by Sara Guerrini
FOOD PHOTO FESTIVAL will start on Thursday 18th in the Danish city of Vejle. A young festival at its 4th edition which we are happily seeing growing, as much as Food Photography in the hands of professional and amateur photographers. The festival will host exhibitions and conferences with food photographers, stylists and food professionals. Workshops like “A professional approach to daylight Food & Drinks photography”, “Sandwich Photography and Styling in a bakery setting” and “Introduction to the preparation and shooting of a splash photo” sound as the perfect following steps if you would like to improve your Instagram-looking images and perhaps start to make a living out of it. YP has interviewed Günter Beer, food photographer and founder of the festival.
How did you come up with the idea of a photo festival dedicated to Food Photography only? How did the content develop in the years and could you give us some highlights from this year’s edition exhibitions?
I was visiting for years the VISA Festival in Perpignan. Since I dedicated more and more of my work to Food Photography I was looking to find a place to interchange, get inspired, talk about the business. There was no food photo festival worldwide, so I decided to create my own. This May we celebrate the 4th edition and we have photographers and stylists, art buyers and art directors coming from all around the world – Australia, South Africa, Russia, USA, United Emirates, India, almost all of Europe – to name a few. The intention of the Festival is always bringing people together, get and give inspiration and motivation, learn. See brilliant work from other colleagues, share your knowledge, follow and understand trends. Please look at our website – brilliant work – very different approaches.
Food Photography is everywhere. We would like to have your opinion about the influence of Social Media in Food Photography. How was the impact on the work of Food Photographers and more in general, on their photographic approach?
Yes, all you find in a supermarket, which is not the product, is wrapped in Food Photography. Well, amateurs tend to simplify because of their lack of knowledge and equipment. Since food is still main subject in social media and amateurs can achieve a sharp picture only from birds eye perspective, we have got flooded and it became a style.
Photo technique workshops with focus on Food Photography are part of the Festival’s line-up. We are aware that technique in Food Photography still plays a primary role. What are your tips for a photographer, who’s choosing to go the Food Photography way?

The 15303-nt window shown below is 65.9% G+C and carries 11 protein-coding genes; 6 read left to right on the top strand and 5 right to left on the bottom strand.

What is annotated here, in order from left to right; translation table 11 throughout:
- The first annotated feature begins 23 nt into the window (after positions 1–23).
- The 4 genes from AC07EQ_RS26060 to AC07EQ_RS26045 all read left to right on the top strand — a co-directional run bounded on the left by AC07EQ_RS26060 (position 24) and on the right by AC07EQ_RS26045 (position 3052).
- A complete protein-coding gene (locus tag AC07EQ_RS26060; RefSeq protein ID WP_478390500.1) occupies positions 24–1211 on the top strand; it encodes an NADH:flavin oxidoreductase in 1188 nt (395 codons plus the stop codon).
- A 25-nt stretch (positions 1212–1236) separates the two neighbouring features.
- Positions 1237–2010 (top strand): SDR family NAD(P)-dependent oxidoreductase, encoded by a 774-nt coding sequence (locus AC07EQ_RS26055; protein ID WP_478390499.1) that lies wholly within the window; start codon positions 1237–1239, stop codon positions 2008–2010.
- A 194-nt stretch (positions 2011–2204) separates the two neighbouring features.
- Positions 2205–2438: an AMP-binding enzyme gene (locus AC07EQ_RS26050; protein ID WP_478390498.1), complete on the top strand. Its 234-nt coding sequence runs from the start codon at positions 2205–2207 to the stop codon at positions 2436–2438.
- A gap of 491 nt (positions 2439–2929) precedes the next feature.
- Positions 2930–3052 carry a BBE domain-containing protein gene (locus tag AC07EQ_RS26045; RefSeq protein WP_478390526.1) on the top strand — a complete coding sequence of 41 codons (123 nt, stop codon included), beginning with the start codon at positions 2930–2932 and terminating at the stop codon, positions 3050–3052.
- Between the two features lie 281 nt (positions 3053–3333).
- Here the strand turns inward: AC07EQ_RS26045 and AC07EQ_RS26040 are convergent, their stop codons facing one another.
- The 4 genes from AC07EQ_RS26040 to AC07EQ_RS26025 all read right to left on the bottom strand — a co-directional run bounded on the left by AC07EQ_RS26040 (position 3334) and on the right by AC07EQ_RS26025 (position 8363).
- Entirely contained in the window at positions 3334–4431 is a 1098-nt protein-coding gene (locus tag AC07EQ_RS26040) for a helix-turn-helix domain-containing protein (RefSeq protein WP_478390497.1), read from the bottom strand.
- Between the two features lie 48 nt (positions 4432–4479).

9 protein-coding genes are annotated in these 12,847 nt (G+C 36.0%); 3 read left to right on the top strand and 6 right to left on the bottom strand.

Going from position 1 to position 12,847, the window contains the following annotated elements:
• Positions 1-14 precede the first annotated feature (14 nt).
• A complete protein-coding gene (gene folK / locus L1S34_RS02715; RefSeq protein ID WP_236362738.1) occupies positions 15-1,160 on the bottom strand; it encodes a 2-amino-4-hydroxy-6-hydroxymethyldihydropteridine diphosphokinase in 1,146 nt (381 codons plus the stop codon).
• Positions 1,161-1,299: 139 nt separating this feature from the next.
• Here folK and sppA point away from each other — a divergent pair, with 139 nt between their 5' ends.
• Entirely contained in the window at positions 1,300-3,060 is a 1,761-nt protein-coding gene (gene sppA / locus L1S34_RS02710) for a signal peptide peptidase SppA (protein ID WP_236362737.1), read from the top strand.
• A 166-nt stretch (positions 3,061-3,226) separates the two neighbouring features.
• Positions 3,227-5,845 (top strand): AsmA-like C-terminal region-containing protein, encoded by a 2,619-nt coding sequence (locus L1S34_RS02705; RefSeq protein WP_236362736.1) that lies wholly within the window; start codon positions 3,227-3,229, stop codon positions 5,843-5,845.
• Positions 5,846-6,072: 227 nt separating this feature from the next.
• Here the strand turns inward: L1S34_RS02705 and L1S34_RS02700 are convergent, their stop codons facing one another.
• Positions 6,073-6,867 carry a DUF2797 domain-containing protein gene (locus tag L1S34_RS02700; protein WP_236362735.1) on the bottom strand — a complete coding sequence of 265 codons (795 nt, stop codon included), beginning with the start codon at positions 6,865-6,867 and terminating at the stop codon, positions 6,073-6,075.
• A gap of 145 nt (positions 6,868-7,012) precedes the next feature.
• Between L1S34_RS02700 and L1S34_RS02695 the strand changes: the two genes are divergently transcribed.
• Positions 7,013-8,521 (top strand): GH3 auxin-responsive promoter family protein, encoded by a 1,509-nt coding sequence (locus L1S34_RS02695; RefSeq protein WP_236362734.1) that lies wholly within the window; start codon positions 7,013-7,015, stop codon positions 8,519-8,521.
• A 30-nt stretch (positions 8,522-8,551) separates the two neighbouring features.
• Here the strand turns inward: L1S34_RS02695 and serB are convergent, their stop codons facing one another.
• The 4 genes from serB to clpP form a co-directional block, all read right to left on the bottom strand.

You must love food and drinks. A lot of photographers have the technical skills to make good food images but missing criteria to judge their own work. The best shortcut into the world of food photography is, to join us at the festival. It’s a state of the art overview on technique and style and you can meet new clients.
You also offer Self-Publishing workshop. Is this is also a main trend in Food Photography? Would like to mentioned some publications worth to follow/have?
The digitalisation has offered affordable possibilities of Self-Publishing. There are so many new ways to create your market. And the investments for production and distribution did come down. Now you don’t need a big publishing company to create your own products and sell them. For example, I have created since 2009 a series of cook book apps which have been awarded “Apps of the year” by Apple in 2012 and 2014. Our FOODPHOTO 2015 Award winner Per- Anders Jörgensen for example publishes together with his wife Lotta a wonderful magazine: Fool magazine.
The History of Photography has somehow neglected Food Photography. Which photographers or which figures would you state have been pivotal for Food Photography
Peter Knaup (exhibited FPF2010), Hans Hansen, Tony LeDuc and David Loftus (exhibited FPF2011), Pelle Bergström (FPF2015) and in this edition we will show the work of Poul Ib Henriksen.
Sara Guerrini, Senior Photo Editor Yourpictureditor
Food Photo Festival
Günter Beer lives and works in Barcelona, Spain. He is a photographer, journalist and chronicler. Germany’s most well-known food magazine, Der Feinschmecker, writes that “his life reads like an adventure novel”. In 1982, he accompanied Joseph Beuys on a project called 7000 Eichen (“7000 Oaks“). He worked as a journalist in Rio de Janeiro for Jornal do Brasil, and reported on the civil war in Nicaragua crossing back and forth between the Sandinistas and the Contras. Günter Beer sat in the mud with Venezuelan gold panners, he published the latest news from US military laboratories, took fashion photographs in Mexico, Majorca and atop the Matterhorn.
In 1994 he photographed 255 culinary specialities from all over Europe. His work has since focused on more than 50 international cookbooks and 12 cooking apps.